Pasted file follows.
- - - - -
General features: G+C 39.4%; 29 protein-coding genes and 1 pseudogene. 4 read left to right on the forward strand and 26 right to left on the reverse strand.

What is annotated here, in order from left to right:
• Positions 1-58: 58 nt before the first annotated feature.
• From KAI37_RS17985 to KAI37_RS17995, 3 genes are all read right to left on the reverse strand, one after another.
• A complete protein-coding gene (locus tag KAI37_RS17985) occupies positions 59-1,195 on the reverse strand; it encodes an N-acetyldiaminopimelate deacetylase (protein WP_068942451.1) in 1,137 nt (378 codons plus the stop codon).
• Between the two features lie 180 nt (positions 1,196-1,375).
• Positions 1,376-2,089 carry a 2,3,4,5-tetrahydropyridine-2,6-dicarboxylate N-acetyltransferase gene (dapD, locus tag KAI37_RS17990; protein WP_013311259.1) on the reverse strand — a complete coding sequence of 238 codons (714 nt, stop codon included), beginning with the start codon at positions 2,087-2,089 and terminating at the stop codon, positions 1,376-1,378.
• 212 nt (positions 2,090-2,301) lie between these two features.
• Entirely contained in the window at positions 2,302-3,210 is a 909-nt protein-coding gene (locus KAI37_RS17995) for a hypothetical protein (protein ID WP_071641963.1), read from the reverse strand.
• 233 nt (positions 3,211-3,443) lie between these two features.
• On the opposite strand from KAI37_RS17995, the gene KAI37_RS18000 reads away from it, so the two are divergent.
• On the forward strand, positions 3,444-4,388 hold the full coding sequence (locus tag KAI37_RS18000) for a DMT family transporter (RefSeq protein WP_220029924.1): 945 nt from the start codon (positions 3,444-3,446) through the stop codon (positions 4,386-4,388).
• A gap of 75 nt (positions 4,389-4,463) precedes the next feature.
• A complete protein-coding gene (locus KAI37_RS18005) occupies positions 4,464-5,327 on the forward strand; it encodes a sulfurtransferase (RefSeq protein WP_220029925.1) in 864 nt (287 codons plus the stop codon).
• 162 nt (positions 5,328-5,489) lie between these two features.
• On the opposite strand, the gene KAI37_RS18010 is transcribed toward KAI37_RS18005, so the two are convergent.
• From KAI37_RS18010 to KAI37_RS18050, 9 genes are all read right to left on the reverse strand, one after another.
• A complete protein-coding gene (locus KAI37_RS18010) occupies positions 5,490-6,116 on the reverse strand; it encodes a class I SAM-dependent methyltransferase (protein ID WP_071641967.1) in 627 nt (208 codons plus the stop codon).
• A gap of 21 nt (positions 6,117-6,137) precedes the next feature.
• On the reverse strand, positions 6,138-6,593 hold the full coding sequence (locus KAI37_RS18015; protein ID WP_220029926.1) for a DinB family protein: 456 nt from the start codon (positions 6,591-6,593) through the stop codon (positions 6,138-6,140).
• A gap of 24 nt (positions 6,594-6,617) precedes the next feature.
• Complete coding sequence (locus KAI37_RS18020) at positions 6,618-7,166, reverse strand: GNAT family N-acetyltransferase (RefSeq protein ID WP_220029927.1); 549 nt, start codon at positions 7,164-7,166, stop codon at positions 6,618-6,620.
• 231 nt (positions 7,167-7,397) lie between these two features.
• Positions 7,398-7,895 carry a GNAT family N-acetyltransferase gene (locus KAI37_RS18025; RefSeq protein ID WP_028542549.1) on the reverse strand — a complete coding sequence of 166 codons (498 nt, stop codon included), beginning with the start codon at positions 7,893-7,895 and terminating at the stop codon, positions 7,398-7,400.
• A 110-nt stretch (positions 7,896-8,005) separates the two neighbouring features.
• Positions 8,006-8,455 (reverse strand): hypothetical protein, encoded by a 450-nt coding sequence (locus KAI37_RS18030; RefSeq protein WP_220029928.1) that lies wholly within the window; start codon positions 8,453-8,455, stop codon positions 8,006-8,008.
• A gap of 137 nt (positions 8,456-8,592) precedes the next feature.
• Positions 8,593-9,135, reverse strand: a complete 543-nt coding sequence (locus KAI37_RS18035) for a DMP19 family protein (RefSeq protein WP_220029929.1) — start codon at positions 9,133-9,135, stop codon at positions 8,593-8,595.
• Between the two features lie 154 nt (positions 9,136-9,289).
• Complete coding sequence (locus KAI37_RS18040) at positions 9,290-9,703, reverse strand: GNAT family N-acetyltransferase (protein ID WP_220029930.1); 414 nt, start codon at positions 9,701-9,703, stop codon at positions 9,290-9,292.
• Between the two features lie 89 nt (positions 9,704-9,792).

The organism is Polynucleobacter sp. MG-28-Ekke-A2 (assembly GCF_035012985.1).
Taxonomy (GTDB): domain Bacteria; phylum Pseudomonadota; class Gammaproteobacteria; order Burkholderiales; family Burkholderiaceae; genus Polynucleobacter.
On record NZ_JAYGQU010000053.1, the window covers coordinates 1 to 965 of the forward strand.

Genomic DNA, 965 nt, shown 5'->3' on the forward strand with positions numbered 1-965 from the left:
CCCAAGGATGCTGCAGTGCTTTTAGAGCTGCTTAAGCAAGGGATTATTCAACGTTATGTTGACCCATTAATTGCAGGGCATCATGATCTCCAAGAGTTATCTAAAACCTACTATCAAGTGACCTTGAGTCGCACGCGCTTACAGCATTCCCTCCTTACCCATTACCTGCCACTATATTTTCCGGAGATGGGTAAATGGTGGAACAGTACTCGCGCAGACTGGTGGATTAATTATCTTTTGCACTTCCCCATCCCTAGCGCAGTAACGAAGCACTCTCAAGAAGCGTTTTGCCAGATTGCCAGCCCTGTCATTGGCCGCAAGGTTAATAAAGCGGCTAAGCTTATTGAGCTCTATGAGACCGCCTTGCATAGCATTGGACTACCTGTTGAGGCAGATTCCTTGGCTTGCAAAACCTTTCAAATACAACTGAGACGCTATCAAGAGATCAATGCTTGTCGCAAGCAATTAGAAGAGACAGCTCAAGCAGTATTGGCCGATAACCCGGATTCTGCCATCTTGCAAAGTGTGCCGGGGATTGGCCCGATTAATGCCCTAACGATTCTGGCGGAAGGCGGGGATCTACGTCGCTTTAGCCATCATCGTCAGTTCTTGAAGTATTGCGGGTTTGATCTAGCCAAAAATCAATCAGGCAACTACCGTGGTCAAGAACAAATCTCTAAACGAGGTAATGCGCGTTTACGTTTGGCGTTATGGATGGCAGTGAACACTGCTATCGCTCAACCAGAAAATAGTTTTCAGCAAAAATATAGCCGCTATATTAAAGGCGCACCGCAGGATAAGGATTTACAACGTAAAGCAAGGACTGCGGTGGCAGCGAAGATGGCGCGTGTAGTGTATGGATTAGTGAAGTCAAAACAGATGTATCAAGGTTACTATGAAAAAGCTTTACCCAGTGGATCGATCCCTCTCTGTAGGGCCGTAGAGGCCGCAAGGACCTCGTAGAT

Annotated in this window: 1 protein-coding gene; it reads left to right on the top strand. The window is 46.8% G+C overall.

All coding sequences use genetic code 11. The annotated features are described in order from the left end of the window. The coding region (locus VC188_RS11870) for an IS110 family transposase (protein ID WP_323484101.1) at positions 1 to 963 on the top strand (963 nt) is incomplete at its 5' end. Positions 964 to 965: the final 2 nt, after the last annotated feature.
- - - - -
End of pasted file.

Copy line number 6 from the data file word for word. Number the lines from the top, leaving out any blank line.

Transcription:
• Between the two features lie 180 nt (positions 1,196-1,375).